The problem is I keep reading about the personal life of artists and sometimes it influences my view of their art. With Gaugain, I visited his home and an extensive collection of his work. His later works depciting his sex acts with a 13 yo natives didn’t sit well with me.
    Beethoven was a pretty mean guy, but it doesn’t in any way affect my worship of his music, because he doesn’t include that in his work.
    Gaugain did. He painted it and it was unpleasant to see.

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    • I remember when I first learned that Jean-Jacques Rousseau gave up his children to a founding hospital. I was so disappointed, especially since he became a celebrated theorist of education and child-rearing. He tried to find his son ten years later but to no avail. The abandonment of his children was used by his critics, including Voltaire and Edmund Burke. I share you sentiments about Gauguin. The personal lives and values of artists are very difficult to understand especially when they hurt those who are in their care. By the way, I have a book (yet to be read) called “The Yellow House – Van Gogh, Gauguin and Nine Turbulent Weeks in Arles. It seems that both artists did their best work during that time period, until they figured out that they couldn’t get along. I always enjoy our discussions!!!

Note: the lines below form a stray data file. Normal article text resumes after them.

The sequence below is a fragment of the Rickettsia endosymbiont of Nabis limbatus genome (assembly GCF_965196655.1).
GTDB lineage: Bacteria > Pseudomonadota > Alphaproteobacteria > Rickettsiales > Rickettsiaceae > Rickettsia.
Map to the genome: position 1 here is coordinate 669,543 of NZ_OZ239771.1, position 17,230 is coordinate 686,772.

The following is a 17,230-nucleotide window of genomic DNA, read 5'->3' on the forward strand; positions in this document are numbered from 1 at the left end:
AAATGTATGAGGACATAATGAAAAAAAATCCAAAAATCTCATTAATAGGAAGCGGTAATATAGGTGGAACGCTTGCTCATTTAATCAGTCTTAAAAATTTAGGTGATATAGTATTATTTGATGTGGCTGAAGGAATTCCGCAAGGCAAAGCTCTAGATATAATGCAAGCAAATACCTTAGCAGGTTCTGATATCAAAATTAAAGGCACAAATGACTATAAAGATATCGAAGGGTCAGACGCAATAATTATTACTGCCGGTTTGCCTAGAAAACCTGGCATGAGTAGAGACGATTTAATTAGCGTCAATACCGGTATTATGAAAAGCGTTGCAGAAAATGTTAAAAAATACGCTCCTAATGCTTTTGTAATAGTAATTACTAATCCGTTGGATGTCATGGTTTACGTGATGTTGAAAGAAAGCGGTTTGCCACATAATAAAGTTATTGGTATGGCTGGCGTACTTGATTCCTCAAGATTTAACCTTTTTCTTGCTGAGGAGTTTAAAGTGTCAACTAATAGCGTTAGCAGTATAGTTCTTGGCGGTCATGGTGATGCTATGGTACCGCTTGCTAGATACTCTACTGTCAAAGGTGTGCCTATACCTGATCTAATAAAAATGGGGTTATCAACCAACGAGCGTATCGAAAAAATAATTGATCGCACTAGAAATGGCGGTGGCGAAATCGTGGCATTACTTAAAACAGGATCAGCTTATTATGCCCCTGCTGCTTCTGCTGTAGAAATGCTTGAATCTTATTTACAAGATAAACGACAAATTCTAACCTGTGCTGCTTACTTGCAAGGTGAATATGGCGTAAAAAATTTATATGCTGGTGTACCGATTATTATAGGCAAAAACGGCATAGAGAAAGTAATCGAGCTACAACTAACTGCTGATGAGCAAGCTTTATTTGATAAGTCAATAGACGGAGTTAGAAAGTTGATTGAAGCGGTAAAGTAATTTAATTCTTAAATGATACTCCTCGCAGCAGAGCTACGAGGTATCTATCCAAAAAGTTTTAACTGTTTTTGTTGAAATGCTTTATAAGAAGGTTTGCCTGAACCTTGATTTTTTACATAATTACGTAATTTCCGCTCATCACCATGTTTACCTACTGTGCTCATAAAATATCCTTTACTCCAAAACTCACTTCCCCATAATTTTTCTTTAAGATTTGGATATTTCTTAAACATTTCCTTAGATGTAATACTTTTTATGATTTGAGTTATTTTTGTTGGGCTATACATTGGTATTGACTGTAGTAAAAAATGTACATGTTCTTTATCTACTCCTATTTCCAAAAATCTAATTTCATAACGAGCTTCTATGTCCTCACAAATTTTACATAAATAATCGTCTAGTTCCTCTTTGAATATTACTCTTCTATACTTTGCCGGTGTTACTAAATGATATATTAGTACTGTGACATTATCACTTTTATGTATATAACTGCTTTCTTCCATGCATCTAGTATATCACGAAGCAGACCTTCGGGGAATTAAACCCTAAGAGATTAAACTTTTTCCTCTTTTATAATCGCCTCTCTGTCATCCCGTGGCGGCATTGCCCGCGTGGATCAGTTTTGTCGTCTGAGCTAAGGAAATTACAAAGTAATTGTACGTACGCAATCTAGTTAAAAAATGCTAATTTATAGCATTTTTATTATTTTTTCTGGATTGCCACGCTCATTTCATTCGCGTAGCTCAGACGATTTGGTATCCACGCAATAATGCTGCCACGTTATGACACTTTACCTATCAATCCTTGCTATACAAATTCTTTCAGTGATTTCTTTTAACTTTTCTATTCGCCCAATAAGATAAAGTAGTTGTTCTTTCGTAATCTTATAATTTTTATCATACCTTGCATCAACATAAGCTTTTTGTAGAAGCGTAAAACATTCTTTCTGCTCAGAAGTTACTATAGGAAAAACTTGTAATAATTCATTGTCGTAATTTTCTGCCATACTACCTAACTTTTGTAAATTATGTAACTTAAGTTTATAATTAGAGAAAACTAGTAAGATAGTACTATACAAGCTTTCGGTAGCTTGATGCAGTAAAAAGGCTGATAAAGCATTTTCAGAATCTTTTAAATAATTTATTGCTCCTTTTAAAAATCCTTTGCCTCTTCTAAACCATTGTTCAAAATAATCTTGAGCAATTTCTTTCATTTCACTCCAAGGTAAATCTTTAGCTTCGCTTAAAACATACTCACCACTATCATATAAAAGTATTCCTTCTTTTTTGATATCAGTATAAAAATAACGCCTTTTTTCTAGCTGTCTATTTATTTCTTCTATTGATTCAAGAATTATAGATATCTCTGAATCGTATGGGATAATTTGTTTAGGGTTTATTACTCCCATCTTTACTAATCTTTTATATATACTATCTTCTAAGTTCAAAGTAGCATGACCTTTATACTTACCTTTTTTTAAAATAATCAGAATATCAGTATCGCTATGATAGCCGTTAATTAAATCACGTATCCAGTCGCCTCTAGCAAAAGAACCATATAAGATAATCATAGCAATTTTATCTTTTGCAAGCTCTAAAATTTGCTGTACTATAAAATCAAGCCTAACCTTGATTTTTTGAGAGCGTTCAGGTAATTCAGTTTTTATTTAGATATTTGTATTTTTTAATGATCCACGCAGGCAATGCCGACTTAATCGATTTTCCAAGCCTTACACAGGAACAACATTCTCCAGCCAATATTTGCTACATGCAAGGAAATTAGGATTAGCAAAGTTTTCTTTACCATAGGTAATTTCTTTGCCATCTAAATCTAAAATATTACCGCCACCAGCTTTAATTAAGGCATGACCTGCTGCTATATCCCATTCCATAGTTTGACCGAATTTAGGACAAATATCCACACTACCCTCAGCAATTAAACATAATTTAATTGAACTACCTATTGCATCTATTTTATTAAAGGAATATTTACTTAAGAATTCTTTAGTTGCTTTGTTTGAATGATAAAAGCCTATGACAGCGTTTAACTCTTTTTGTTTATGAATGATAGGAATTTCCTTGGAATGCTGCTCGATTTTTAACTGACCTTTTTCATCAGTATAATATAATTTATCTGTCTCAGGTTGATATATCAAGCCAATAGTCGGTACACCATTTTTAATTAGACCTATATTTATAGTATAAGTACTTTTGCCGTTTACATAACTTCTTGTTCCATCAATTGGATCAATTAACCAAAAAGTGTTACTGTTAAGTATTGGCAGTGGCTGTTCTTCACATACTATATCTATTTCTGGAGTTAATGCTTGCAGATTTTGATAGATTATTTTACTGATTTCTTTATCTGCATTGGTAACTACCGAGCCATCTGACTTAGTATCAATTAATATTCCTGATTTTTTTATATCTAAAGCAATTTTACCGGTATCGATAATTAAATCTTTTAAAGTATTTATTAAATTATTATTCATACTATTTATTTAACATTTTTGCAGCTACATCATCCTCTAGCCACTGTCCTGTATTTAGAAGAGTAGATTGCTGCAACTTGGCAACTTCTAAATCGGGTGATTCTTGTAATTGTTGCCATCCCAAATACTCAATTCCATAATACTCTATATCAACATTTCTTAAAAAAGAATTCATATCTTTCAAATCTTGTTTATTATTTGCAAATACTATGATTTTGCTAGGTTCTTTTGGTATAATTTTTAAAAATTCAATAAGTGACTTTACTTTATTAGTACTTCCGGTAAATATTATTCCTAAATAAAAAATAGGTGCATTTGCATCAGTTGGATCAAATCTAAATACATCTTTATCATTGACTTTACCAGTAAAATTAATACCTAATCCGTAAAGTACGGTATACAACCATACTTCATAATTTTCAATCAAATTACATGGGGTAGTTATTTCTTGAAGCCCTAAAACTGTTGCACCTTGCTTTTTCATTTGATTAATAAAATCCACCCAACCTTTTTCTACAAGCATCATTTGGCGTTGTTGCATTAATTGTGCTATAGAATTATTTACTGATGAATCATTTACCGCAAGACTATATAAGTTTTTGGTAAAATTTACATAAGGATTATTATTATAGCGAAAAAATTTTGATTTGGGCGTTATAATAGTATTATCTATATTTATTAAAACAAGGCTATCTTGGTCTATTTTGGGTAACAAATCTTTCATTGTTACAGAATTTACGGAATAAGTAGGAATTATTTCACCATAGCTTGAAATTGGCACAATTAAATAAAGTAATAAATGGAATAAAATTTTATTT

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      • Your photos are phenomonal! This is an impressionistic masterpiece of a photo. I would love to read “The Yellow House.” It is hard to reconcile our “impressions” (sorry) of an artist with their mundane realities. Great series.

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      • Thank you, Cindy. I can’t imagine Gauguin and Van Gogh being in the same house for more than a week together. They were so different, yet they seemed to draw strength from each other. They certainly produced amazing art during their stay at the Yellow House.